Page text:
'Princess Cyd' director Stephen Cone on cinema, literature, and religion
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Stephen Cone on ‘Princess Cyd’: ‘It feels like me closing a chapter in my work’




Editor’s note: Following its Philadelphia premiere at the 26th annual Philadelphia Film Festival earlier this month, our own Sam Mauro had the opportunity to sit down with Princess Cyd director Stephen Cone to discuss the indie filmmaker’s latest project, which opens at Museum of the Moving Image in New York on November 3. Their conversation picks up below:

Princess Cyd was a phenomenally structured film, the sort that felt genuinely novelistic without being overwritten. I’m wondering how that cross-media osmosis is fostered…that’s poorly phrased. What do you read?

I spend a lot of my time lamenting my diminishing attention. I think about how quickly and how much I read in high school, versus now where I get distracted by all sorts of different things. I do read, regularly, but it takes me forever. It’s quite embarrassing. I used to read more novels than I do now. I read a lot of film criticism and film theory, actually, and I read a lot of essays. I have a book of American Transcendentalism that I like to pick up and read random passages from Emerson, Whitman, the whole gang.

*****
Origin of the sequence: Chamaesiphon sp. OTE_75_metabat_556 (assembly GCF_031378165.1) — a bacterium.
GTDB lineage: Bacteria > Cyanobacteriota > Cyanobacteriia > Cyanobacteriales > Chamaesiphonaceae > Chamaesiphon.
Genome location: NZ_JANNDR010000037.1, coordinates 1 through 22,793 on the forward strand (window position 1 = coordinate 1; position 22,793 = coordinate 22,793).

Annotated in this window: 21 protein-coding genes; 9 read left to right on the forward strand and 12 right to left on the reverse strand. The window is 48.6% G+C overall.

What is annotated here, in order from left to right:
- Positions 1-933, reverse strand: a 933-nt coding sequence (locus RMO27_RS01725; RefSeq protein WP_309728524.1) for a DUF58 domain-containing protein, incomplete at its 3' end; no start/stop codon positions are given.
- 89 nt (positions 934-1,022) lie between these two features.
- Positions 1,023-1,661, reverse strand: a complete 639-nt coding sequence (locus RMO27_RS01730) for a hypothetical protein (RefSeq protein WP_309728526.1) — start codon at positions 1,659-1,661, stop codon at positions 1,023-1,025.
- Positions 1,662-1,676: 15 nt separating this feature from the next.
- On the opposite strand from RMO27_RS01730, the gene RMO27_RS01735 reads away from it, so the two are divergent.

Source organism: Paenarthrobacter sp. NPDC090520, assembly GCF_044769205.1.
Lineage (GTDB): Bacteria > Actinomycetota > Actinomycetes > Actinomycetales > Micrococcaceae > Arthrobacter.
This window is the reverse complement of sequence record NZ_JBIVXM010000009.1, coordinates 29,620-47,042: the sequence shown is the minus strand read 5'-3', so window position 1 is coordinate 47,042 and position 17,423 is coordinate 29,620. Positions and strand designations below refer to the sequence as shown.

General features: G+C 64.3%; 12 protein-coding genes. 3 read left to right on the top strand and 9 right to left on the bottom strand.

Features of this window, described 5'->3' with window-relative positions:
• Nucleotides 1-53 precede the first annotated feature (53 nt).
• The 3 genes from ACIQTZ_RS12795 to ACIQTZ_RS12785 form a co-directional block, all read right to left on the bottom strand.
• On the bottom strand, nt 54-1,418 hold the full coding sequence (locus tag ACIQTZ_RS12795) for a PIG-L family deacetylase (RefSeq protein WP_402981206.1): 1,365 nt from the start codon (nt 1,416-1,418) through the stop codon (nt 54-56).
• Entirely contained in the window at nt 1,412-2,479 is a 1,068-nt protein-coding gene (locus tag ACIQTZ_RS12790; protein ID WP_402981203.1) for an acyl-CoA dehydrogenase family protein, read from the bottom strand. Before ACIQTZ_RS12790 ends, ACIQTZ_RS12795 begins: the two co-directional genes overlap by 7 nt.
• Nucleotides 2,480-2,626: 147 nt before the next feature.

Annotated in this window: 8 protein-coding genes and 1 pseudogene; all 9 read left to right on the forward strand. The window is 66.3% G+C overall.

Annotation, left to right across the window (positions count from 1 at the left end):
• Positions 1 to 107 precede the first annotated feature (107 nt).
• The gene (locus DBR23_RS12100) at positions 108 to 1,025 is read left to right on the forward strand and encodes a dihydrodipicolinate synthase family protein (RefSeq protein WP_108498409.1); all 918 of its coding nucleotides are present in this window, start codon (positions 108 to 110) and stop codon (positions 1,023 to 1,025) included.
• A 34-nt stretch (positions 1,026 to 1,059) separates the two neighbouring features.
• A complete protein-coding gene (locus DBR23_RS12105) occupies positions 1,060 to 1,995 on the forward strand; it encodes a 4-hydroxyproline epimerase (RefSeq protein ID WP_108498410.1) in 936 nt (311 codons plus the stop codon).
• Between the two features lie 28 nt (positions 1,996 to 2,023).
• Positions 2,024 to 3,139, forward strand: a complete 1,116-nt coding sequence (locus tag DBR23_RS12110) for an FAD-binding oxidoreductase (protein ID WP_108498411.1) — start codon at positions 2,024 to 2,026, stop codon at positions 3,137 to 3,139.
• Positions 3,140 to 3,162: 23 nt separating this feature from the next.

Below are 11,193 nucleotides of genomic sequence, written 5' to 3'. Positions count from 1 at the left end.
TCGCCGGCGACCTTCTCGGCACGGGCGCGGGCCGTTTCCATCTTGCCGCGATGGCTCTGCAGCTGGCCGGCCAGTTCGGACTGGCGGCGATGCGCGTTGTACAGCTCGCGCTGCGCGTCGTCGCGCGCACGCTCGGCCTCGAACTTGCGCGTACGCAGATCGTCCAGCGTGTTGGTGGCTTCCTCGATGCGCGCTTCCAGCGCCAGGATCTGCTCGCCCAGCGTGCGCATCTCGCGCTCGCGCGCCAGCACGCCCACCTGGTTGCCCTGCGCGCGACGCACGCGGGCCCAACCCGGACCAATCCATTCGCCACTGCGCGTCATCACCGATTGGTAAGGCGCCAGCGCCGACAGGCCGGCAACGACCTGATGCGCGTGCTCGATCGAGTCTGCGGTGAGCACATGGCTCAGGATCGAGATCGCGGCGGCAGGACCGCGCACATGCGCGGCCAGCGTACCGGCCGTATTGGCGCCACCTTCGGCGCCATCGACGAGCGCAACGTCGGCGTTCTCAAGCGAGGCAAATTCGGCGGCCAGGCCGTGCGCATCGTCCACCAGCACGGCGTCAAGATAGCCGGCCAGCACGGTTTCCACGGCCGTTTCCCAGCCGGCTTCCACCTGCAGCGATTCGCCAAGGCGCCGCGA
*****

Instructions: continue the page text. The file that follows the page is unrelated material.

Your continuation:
My favorite author is Marilynne Robinson, who inspired Princess Cyd. I love Housekeeping. Toni Morrison’s Beloved, Housekeeping and Beloved are my favorite books, good writing about spirituality and science and all that sort of thing. I don’t read as much as I used to, is the short answer. I’m reading Moby-Dick right now. It’s Marilynne Robinson’s favorite novel. That may be why I’m reading it.